Desert Flower by Marie Lossky (@Marie.Lossky on Instagram)Is there a link between cancer and aging? Well, there is now irrefutable evidence that age is the single greatest risk factor for cancer. Nearly 70% of people who have cancer are 65 years or older and nearly 60% of cancer survivors are in their sixties. Interestingly, a subset of the biological mechanisms that regulate the aging process is also involved in the development of cancer. Since the population of adults reaching older ages is increasing rapidly, the total number of new cancer cases will also increase if current incidence rates remain unchanged. By 2030, an estimated 70% of all cancers will occur among adults aged 65 years or older.
Being older can also affect cancer treatment and management. The issue becomes more complicated if the aged individual has another existing disease or disability (co-morbidity). Studies show that doctors restrict older adults from receiving every treatment that is available due to fears of side effects because of the age factor. Thus, older adults have fewer treatment options for cancer than younger people. And while older individuals deal with the mental and emotional challenges of cancer better than younger people, they have other concerns about how cancer treatment could affect their ability to live alone without support, how radiation therapy can compromise other organ function, or how chemotherapy could affect their memory.
Although aging itself cannot be reversed, the age-associated factors that contribute to cancer risk can definitely be prevented, reversed, or delayed (see Aging: Terms and Theories). For example, it has been shown that when some of the environmental factors that influence the aging process are controlled, this can also delay or completely block the onset of cancer. Similarly, suitable dietary intervention or drugs that possess anti-aging activity are able to delay or prevent cancer.
Current research suggests that for most adults who maintain a healthy lifestyle, cancer is not an inevitable consequence of growing older (see Yoga for Cancer: An Interview with a Nurse and Cancer Survivor). In contrast, the prevention or at least the delay of cancer can be viewed as an effective strategy for achieving a healthy, long life. Interestingly, several of the research studies point to midlife as the most crucial period in determining an individual’s longevity and chances of getting cancer (see Yoga for Cancer: An Interview with Cheryl Fenner Brown). Midlife is also the time when some well-recognized risk factors for cancer begin to have an impact on an individual’s lifespan. The occurrence of chronic conditions such as obesity and diabetes tends to increase during midlife, and have been associated with increased cancer risk and reduced lifespan. Thus, the promotion of good lifestyle practices during midlife is a promising strategy to prevent or delay cancer incidence and to achieve a productive health span (Aging: Terms and Theories). Strategies include but are not limited to diet intervention, supplements, nutraceuticals, stress management, and exercise.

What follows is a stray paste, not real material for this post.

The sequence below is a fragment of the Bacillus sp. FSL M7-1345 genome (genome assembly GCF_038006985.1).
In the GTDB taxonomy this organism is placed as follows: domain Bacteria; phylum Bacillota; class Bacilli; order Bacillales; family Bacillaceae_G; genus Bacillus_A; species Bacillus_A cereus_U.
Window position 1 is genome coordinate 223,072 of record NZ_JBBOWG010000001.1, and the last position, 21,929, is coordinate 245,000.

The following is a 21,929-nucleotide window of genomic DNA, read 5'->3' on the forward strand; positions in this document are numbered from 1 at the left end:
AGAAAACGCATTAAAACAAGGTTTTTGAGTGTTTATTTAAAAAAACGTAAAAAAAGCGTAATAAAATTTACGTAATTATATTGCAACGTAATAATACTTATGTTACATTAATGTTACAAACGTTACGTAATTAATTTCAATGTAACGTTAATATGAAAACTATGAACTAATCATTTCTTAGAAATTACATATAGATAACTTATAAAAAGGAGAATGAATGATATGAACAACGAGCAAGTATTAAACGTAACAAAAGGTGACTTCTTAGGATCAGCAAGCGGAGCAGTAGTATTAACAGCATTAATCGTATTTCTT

One noteworthy intervention that is attracting a lot of attention among researchers and health practitioners alike is yoga! We have written several articles on how yoga limits age-associated degenerative changes (See a subset of articles on this topic by Baxter, Nina, Brad, Beth, Ram and Shari). Several studies now show that a yoga regimen for adults at midlife or individuals undergoing cancer treatment not only improves psychological outcome and physical symptoms as well, but also in that process extends the life span of those individuals (see Review of yoga therapy during cancer treatment). Yoga has been shown to improve diverse outcomes among cancer survivors by reducing adverse symptoms and mood disorders, and by enhancing function. Researchers are amazed at yoga’s potential to simultaneously address multiple areas, including social, physical, and psycho-emotional, and simultaneously enhance strength, coordination, balance, posture, and flexibility in cancer victims (see Evidence-Based Yoga Interventions for Patients With Cancer).
Studies have shown that a structured yoga practice during cancer treatment can reduce stress and anxiety, and can radically improve symptoms such as pain and fatigue by reducing heart rate and blood pressure and easing the lung’s respiratory function. Additionally, yoga asana—no matter how gentle the movements—along with meditation allows the body to release endorphins that alleviates depression, anxiety, and insomnia to help patients become emotionally strong during the cancer treatment.
All these research studies are revealing what cancer centers and yogic practitioners have long known: cancer survivors can benefit from yoga! So, if you have a loved one with cancer, encourage that individual to have a yoga practice that can serve as a way to help deal with the physical, mental, and emotional stresses. The calming effects of yoga and meditation provide a physically and emotionally beneficial activity which can be life affirming to a cancer patient, survivor, or even a caregiver to someone who is fighting the battle with cancer. Plus, it could add years to their life.
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